The cost and duration of a construction project estimated using bottom-up estimating are determined by dividing the work into small work packages. For instance, the construction of a house project can be divided into work packages such as Architectural design, excavation, foundations, walls, windows, paint, flooring, electricity, heating, plumbing, etc. These work packages are further divided into individual activities.
After the activities are defined, each activity’s cost and duration are determined and rolled up to the work package and the deliverable level. The aggregated value of time and cost helps in the estimation.
Bottom-Up vs Top-Down vs Parametric Estimating
Bottom-up estimating or Top-down
The top-down estimating approach is usually done during the initial stage of the project. The cost and duration estimate for deliverables are determined before the deliverables are divided into the work packages and activities. This approach is also preferred when working on repeated projects as the process has already been established for the repeated projects. In contrast to bottom-up estimates, this process is fast but less reliable.
For instance, if the new project is similar to a previous project done by the organization, then the estimate for the new project can be calculated using the estimates from the earlier projects. The cost of the previous project was USD 100,000, so the estimate for the new project would be 100,000 if a similar amount of work is required.
Bottom-Up vs Parametric Estimating
Parametric estimating is a statistical-based estimating technique in which the relationship between the variables is used for an accurate estimate. It usually requires extra information when using a PERT formula or algorithm for calculations. For example, if a wall of area 100 Square feet is to be painted and the cost of painting each square foot is $5, then the total estimated cost would be 100*5 = $500. Therefore the parametric estimation is based on a mathematical model.
The parametric estimating technique is easy to demonstrate and is a fact-based technique, so it is easy to get estimates approved by the stakeholders. Once the variables and the mathematical model are developed for the project, the models can easily be used in other similar projects.
However, the parametric technique requires reliable historical information, therefore if the historical data is not available or not reliable then this technique cannot be used. It is also very important to build an accurate model to determine project estimates. Any error in the model can result in inaccurate estimates which will, in turn, results in project failure.
Bottom-up vs Three-point Estimating
The three-point estimation technique is the average of three estimates, namely the optimistic estimate, the pessimistic estimate, and the most likely estimate. This technique can be used to estimate the cost and duration of a project, and it is more accurate than the Analogous and Parametric estimating techniques. The optimistic estimate is the best-case scenario; the pessimistic is the worst-case scenario, and the most likely is the most realistic scenario. Subject matter expertise is essential in this method.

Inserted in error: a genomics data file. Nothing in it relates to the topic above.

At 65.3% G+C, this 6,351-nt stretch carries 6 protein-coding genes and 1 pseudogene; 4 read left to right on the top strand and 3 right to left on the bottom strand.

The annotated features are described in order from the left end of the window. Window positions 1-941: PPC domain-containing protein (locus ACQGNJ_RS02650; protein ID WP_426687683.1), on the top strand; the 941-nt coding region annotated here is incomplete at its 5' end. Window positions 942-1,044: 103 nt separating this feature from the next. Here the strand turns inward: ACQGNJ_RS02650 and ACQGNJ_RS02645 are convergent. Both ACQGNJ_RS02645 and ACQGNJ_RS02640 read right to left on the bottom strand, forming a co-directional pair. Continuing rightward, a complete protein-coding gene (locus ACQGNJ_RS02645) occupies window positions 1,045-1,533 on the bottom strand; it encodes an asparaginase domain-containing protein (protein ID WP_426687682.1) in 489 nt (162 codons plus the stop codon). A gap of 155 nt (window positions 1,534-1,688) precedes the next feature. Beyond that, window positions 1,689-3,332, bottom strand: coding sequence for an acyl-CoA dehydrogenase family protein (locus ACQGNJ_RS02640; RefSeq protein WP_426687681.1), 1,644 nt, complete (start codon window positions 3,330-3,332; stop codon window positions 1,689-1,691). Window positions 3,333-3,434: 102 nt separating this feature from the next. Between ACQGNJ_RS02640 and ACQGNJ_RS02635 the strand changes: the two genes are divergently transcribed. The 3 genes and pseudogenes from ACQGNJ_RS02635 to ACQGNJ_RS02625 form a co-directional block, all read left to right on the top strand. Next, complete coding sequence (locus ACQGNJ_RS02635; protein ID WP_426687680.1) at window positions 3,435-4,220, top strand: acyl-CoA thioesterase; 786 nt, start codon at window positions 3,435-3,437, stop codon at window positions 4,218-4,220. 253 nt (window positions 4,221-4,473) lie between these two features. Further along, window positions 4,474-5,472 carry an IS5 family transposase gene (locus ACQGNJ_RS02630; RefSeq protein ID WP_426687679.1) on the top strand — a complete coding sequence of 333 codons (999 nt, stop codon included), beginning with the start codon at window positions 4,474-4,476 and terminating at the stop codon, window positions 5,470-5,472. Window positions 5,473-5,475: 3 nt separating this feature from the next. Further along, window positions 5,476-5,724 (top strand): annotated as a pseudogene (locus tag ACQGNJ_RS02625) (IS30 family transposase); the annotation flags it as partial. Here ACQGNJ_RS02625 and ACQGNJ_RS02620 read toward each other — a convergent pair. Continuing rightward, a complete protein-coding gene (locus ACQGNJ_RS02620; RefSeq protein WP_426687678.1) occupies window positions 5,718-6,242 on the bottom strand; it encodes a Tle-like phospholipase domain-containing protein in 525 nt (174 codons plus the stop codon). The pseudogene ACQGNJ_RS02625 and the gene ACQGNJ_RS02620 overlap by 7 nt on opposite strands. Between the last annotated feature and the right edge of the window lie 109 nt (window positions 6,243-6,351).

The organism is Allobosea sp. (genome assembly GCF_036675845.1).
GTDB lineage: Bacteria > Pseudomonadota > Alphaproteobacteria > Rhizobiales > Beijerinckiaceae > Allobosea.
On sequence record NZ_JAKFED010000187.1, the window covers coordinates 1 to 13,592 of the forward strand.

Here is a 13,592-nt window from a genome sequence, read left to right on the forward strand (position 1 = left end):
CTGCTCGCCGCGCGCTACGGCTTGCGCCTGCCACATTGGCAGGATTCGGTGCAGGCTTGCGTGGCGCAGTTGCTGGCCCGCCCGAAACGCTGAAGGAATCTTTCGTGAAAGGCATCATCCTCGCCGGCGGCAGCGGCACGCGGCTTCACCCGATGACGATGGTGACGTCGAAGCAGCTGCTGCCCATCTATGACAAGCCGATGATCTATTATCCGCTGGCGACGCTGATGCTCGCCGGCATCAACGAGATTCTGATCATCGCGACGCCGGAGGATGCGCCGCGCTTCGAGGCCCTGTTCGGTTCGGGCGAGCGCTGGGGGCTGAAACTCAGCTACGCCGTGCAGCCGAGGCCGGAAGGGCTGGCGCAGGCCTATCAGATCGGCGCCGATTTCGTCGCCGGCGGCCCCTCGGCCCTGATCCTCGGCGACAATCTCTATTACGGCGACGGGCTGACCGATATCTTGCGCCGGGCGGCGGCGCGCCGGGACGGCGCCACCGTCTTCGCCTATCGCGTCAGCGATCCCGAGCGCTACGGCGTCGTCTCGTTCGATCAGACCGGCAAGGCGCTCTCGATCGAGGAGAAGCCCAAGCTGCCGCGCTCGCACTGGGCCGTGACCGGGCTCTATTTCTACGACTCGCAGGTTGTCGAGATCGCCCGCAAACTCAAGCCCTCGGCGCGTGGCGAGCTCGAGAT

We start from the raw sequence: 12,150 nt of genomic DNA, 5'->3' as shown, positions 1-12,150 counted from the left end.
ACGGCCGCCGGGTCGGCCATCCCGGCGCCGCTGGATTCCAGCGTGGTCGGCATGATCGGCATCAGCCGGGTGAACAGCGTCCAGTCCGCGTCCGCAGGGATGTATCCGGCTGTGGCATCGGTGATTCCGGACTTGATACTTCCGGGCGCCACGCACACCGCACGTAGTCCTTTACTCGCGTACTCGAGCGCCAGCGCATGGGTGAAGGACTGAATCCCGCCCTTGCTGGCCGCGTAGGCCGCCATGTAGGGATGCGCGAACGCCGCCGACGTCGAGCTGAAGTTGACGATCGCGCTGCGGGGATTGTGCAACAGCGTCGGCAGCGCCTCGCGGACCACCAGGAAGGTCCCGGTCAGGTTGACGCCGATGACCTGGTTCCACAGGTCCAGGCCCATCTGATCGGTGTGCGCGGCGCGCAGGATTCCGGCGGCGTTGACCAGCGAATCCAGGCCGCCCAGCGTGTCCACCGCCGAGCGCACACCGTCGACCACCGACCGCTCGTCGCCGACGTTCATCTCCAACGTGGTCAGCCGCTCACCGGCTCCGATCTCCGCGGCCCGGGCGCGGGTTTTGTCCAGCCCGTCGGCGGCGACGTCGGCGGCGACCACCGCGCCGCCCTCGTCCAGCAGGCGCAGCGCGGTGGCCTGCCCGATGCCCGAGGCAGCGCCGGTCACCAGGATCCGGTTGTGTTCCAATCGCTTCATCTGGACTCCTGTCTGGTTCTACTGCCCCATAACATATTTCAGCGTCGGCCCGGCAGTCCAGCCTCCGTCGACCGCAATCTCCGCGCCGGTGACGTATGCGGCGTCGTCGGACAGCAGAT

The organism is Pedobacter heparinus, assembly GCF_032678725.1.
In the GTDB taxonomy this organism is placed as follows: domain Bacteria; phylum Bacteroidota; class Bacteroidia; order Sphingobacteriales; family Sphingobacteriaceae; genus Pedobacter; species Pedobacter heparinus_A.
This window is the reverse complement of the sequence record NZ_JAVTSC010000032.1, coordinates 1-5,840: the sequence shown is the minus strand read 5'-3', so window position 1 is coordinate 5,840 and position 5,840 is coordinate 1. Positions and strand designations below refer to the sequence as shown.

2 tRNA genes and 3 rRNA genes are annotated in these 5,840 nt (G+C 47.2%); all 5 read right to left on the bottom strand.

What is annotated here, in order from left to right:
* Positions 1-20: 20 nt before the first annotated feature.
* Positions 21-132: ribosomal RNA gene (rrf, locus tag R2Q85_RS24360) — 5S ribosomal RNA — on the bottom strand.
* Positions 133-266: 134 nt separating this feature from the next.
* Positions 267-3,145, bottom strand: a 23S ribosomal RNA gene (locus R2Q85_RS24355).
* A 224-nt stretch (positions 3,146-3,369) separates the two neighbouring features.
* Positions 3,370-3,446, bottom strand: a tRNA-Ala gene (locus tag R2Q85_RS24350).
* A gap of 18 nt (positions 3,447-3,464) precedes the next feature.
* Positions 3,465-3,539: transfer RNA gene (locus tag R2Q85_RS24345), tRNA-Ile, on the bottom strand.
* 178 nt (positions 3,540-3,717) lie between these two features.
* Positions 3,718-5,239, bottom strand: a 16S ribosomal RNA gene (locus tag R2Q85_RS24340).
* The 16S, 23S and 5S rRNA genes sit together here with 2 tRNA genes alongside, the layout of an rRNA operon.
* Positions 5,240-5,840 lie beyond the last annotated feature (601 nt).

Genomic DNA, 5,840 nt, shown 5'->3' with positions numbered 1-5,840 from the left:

E = (O + M + P) / 3
Where “O” is optimistic, “M” is most likely, and, “P” is pessimistic
The PMBOK uses t(E), t(O), t(M), and t(P) as variables for time estimates, and c(E), c(O), c(M), and c(P) as variables for cost estimates.
Example of a three-point estimate
|Optimistic Estimate||11 Days|
|Pessimistic Estimate||20 Days|
|Most Likely Estimate||14 Days|
Three point estimate = ( 11 + 20 + 14) / 3. This results in the final estimate of 15 days.
Pros & Cons of bottom-up estimating
Advantages of bottom-up estimating in project management
The bottom-Up analysis is the most accurate technique because the team member responsible for performing the task is involved in the estimation process. This technique can also be used in combination with other estimating techniques.
The Bottom-up estimating technique helps reduce the risk of cost and duration overrun by providing accurate estimates, which in turn increases the project success rate.
The bottom-up estimation technique is significantly helpful in the projects which are new to the organization or in projects for which no historical information is available
Disadvantages of bottom-up estimating in project management
Even if reliable historical data is available for estimation, the bottom-up estimating technique requires estimating each activity; therefore, it is not scalable.
It is the most time-consuming technique; therefore, it is not helpful in repeated projects and organizations with high volume project load.
It requires proper planning and time to perform bottom-up estimates, therefore it cannot be used in projects that have duration constraints.
How do you calculate bottom-up estimates?
Bottom-up estimating is relatively straightforward; however, it requires a lot of time and work. The WBS is created, activities for each work package are defined, and the team member responsible for the activity does the estimation. The estimation process is repeated for each work package, and the total estimate for the entire project is the sum of the estimate of each work package.
Which method of estimating is the most accurate?
The most accurate method of estimation is the Bottom-up approach.
What is the most popular method of estimation?
The most popular estimation methods are – Analogous estimating technique, parametric estimating technique, three-point estimating technique, PERT analysis, and bottom-up estimating. The technique used in the project depends on the historical information available, risk appetite, cost, and duration constraints.
What are the 6 techniques of estimation?
The six techniques of estimation include; Top-down estimation, Bottom-up estimation, Parametric estimation, PERT formula, 3-point estimation, Cost of Delay Estimation by Analogy